Category Archives: Music

Convolution Reverb for iOS

Ever heard of a critter called a “convolution reverb”? If you’re a musician who does stuff using computers, you may have. Otherwise, you may be hearing about it for the first time here. A short and rather technical description can be found on Wikipedia.

Most folks know what a “reverb” is when it comes to music and  audio work: it’s a box you plug into your equipment that simulates what the sound would be if you were playing inside of a larger space. It’s used to give “depth” and “ambience” to musical tracks.

If you’ve ever gone into an empty house, garage, or building, you’ve probably noticed that when you talk or clap your hands that you hear some echos that trail off after a second or two. That’s called a “reverberation tail”. It’s caused by the sounds bouncing back and forth off the surfaces in the enclosed space — walls, floor, and ceiling.

The harder and more flat the surfaces are, the sharper and longer the reverberation continues.

I play Native American flutes, and adding reverb to flute music makes it sound a lot “richer” and more hypnotic. Unfortunately, the acoustical properties of most typical bedrooms (where I record myself) isn’t ideal for producing the kind of reverb tails you’d want for this sort of music. To get what you want, you need to record a very “dry” signal, then add reverb into the mix later on using the computer.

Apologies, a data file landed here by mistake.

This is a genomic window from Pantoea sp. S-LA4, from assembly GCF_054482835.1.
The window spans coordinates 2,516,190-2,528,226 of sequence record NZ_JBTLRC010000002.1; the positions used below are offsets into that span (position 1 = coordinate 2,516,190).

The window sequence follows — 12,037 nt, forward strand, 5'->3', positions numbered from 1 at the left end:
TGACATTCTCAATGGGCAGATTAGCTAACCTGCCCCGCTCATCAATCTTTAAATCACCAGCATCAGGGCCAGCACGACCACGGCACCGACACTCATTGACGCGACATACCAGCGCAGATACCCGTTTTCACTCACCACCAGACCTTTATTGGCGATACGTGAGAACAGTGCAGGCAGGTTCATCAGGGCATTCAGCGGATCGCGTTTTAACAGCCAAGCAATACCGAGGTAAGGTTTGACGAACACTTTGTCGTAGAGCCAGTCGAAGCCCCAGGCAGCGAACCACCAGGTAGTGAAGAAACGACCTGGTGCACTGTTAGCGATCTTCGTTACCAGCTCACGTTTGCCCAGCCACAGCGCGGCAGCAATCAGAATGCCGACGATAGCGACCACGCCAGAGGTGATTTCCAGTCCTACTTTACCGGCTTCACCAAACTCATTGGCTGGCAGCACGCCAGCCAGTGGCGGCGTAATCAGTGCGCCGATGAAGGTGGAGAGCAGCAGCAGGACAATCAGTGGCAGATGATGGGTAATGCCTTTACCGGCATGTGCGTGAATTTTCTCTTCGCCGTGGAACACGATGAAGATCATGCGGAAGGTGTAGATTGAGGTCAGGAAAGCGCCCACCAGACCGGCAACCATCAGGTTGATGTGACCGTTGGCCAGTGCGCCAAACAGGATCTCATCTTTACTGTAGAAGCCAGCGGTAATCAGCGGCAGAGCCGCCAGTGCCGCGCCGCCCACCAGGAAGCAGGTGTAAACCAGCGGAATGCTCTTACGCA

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Apple’s Best-Kept Secret About Audio I/O on Macs

I bought my first Apple computer on Thanksgiving night, 2006, at one of those “early Black Friday” sales at some now-defunct computer chain. It was a HUGE (by the standards of the day) 24″ iMac that was near the top-of-the-line in terms of their technology offerings back then.

One of the things I planned to use it for was audio recording and production.

Like most Macs, it had two 3.5mm jacks on the back, one for a mic/line input and one for headphone/speaker output.

Several years earlier, I had purchased a small portable A/D unit for recording stuff using “stealth mics”, and it has an optical digital (S/PDIF) output. I went to the Apple store and asked the “geniuses” there what I needed to plug it into my fancy new iMac.

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